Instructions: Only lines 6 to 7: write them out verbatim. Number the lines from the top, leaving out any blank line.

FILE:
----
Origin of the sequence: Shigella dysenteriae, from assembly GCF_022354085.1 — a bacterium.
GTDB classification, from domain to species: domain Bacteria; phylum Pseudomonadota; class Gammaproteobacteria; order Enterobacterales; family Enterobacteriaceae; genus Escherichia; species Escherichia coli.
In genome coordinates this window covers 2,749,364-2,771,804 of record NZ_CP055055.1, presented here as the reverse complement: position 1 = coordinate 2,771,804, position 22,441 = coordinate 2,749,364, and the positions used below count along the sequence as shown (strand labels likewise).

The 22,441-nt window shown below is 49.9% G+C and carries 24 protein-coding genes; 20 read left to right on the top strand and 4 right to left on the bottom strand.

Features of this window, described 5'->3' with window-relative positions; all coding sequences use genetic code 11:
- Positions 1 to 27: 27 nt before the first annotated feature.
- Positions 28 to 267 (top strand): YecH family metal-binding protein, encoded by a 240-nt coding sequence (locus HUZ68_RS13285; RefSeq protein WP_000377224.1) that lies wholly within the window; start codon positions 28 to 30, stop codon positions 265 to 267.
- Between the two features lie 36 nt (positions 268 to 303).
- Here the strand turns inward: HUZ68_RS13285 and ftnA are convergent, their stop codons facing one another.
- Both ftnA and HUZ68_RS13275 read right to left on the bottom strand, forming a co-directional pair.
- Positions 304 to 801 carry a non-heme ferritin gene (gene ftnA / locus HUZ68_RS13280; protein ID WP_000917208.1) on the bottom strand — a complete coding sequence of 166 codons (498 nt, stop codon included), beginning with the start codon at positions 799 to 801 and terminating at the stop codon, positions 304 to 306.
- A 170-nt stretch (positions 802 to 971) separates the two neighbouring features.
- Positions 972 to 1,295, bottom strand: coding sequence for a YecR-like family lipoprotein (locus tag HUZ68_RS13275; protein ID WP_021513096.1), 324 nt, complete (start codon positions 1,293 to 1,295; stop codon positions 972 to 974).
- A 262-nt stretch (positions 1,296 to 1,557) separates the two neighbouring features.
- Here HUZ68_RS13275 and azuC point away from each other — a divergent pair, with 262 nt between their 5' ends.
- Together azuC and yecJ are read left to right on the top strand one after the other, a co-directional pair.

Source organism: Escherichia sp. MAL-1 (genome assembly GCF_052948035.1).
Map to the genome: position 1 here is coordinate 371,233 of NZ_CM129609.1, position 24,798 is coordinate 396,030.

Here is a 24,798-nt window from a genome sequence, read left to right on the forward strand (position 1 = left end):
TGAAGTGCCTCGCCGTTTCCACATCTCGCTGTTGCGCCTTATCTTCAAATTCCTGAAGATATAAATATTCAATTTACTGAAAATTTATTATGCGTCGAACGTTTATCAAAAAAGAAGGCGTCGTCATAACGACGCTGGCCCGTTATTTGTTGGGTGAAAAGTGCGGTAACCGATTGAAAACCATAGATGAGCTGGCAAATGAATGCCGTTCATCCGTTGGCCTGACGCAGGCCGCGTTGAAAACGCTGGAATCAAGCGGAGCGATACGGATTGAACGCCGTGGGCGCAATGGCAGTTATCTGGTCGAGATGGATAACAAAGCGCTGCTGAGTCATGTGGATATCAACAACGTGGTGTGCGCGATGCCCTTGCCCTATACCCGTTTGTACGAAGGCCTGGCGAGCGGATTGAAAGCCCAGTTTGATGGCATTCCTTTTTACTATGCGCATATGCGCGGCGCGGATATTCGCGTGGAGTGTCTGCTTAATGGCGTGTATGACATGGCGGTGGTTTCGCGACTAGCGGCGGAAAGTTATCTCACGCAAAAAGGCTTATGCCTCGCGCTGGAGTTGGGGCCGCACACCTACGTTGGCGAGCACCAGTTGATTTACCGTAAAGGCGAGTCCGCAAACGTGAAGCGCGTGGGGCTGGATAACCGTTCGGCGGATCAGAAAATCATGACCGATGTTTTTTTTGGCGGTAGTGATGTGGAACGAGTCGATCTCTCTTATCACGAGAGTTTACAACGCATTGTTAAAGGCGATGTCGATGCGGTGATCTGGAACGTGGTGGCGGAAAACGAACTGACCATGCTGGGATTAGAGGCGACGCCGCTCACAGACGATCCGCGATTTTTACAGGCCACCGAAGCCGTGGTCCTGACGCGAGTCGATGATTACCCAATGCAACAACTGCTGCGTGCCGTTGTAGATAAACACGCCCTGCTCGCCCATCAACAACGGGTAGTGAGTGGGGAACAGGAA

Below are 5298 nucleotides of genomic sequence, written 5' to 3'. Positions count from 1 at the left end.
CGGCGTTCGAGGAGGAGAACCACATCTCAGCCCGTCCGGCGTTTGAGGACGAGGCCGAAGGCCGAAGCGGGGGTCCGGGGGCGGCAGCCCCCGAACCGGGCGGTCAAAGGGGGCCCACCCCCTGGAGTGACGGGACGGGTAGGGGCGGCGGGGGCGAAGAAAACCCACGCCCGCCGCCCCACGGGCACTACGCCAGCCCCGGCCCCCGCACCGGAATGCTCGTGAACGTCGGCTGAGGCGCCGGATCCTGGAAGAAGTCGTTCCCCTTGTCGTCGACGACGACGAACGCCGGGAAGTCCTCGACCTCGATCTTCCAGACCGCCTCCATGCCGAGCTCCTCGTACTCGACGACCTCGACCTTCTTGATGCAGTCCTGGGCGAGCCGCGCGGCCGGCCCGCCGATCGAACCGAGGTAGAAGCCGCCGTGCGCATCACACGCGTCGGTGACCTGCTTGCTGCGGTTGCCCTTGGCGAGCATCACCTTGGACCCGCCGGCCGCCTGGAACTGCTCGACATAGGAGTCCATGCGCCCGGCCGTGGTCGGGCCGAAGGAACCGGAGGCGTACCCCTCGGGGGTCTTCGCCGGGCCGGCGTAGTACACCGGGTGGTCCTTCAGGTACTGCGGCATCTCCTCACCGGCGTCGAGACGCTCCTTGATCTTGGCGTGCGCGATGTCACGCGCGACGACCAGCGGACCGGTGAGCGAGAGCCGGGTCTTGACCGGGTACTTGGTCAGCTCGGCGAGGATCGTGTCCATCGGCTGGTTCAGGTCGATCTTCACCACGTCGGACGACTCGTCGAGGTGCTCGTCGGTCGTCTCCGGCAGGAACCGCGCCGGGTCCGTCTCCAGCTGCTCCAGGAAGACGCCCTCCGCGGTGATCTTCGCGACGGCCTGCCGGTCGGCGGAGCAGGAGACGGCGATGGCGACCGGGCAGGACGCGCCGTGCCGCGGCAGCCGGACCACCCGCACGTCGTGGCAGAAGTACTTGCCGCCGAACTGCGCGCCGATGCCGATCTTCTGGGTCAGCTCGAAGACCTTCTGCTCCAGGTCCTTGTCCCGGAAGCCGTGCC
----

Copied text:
- Positions 1 to 27: 27 nt before the first annotated feature.
- Positions 28 to 267 (top strand): YecH family metal-binding protein, encoded by a 240-nt coding sequence (locus HUZ68_RS13285; RefSeq protein WP_000377224.1) that lies wholly within the window; start codon positions 28 to 30, stop codon positions 265 to 267.